For years I’ve said I should write a book about all my dating experiences since my divorce in 2006. I’d entitle it “Cereal Dating: The Flakes, Fruits & Nuts I’ve Met Being Single”. The last chapter I would save for the one I’d spend forever with. That chapter would be entitled “The Breakfast of Champions”.
I am sure however, that I could easily be featured in some man’s book as a flake, fruit or nut. I am blatantly aware of my imperfections and am not immune to having my own seasons of not being quality dating material.
Imperfect people act imperfectly. Shocking, I know. The truth of the matter is that as long as you are in relationships with other humans, you are going to have to deal with messes. Some big. Some small. Some hurt. Some confuse. Some anger. Some frustrate. Some make us bitter. Some make us better. Irregardless, it’s the type of clean up of the mess that determines the strength and depth of the healing afterwards.
Show me a relationship that has had no difficulty and I’ll show you a really shallow relationship. Show me someone who leaves when it gets difficult and I’ll say “good riddance!”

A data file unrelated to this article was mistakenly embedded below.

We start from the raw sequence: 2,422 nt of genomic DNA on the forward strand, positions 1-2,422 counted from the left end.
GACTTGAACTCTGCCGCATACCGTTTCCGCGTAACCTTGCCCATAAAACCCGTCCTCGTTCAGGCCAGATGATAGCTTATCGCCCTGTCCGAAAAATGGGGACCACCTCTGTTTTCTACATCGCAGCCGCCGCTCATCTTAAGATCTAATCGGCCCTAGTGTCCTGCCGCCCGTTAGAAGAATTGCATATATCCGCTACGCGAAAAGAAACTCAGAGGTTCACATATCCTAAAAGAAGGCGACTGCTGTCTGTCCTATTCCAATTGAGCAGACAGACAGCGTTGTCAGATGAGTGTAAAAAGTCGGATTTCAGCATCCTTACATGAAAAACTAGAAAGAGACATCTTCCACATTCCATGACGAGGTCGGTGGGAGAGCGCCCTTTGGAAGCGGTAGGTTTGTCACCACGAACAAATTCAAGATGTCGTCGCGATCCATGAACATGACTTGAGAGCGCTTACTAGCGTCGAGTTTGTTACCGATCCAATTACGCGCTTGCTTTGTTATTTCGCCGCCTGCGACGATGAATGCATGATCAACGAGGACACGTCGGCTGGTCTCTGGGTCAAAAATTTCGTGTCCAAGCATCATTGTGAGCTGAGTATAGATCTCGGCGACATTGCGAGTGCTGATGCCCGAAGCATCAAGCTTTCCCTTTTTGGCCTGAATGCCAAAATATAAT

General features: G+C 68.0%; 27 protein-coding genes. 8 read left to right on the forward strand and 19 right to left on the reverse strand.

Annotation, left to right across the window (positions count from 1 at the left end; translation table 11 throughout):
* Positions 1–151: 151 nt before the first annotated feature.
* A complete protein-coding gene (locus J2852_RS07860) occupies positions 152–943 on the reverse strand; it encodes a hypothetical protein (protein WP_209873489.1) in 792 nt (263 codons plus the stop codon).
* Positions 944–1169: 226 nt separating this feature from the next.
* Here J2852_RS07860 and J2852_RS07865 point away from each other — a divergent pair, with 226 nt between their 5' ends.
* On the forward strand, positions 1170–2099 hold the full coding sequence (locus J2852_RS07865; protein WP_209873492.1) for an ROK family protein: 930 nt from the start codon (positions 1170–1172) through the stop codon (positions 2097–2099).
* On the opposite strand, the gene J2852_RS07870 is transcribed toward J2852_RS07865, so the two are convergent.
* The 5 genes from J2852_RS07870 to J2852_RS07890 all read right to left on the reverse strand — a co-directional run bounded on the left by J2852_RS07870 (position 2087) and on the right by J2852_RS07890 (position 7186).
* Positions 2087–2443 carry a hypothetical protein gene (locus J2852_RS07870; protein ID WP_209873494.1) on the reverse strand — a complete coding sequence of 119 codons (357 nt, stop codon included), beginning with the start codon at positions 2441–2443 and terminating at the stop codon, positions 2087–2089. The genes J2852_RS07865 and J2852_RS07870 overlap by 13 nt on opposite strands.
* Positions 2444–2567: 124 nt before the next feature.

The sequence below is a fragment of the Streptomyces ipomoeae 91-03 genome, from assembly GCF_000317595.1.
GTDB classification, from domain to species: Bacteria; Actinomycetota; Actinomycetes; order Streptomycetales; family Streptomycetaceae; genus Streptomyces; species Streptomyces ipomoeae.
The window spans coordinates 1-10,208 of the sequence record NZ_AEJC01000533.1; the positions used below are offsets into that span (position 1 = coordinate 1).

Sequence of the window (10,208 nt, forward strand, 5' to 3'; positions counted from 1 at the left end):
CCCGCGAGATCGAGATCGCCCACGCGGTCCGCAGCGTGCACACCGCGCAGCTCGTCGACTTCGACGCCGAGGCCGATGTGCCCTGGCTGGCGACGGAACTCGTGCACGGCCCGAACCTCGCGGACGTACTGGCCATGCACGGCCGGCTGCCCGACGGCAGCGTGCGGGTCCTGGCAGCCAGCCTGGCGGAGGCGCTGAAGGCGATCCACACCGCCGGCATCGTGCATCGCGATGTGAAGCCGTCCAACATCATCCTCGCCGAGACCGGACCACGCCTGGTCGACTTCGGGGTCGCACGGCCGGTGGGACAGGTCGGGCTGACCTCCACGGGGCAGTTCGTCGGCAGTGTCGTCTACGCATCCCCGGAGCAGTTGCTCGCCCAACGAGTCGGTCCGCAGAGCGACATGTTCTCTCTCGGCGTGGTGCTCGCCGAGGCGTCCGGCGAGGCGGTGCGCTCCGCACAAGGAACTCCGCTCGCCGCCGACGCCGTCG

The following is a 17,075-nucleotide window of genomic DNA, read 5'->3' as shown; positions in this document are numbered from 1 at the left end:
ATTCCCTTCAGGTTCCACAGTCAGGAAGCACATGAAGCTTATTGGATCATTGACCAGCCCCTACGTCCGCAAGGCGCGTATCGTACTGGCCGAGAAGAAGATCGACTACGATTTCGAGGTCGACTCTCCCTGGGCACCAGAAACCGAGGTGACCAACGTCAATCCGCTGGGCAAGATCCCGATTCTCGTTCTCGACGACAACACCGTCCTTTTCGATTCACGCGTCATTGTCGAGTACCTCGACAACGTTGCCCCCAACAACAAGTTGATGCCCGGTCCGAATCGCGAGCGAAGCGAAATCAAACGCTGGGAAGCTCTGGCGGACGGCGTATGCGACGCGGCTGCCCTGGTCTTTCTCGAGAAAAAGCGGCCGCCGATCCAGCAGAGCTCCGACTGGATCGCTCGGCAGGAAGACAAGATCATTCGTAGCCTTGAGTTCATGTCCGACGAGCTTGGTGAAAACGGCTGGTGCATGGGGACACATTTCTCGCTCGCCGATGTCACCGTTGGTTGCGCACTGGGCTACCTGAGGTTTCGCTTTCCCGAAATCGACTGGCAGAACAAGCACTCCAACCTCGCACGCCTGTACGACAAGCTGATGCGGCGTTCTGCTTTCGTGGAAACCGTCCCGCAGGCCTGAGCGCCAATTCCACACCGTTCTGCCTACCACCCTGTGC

I recently had a three year relationship end. I guess we stopped learning together so we grew apart. I pray daily for God to use me and I am confident that God put me in that man’s life as a gift to that man. God did not put that man in my life for me. (Thanks for using me Father!!) No blame here, just two imperfect people who couldn't communicate effectively enough to honor the other.
But what is honoring the other supposed to look like in dating? Do we give up our own needs to make the other’s needs more of a priority? If we are to use 1 Corinthians 13 as a guideline, should we ever leave a dating relationship?
Here are my thoughts:
Dating isn't marriage. I believe dating is for finding out if marriage to the person you’re dating is a wise idea and eventual wise choice.
I can’t believe I am still dating at age 52, but nonetheless, I am.
I’ve learned to love patiently, kindly, not rudely, not enviously, not boastfully, not proudly. And, I am proud of how I loved some.
Dating the past 16 years has taught me so much about God, myself and has given me a depth of emotional stability that I find to be spiritual. God has done a mighty work in me through dating and He has shown me how strong and resilient I am, he has grown my capacity to love selflessly, and He has taught me deep self respect through dating.
So back to my question, should we put our partners needs above our own?
No. However, I am convinced the most powerful word in our existence is the greatest gift in all relationships. The greatest comfort. The greatest healer. The greatest joy.
G • R • A • C • E
Be generous in giving it as our Father is in extending it. But if your forgiveness, grace, understanding and patience is being discarded, disregarded, and disrespected - your partner is a flake, fruit or nut and it’s ok to make a different cereal choice and don’t settle until you find your bowl of Wheaties!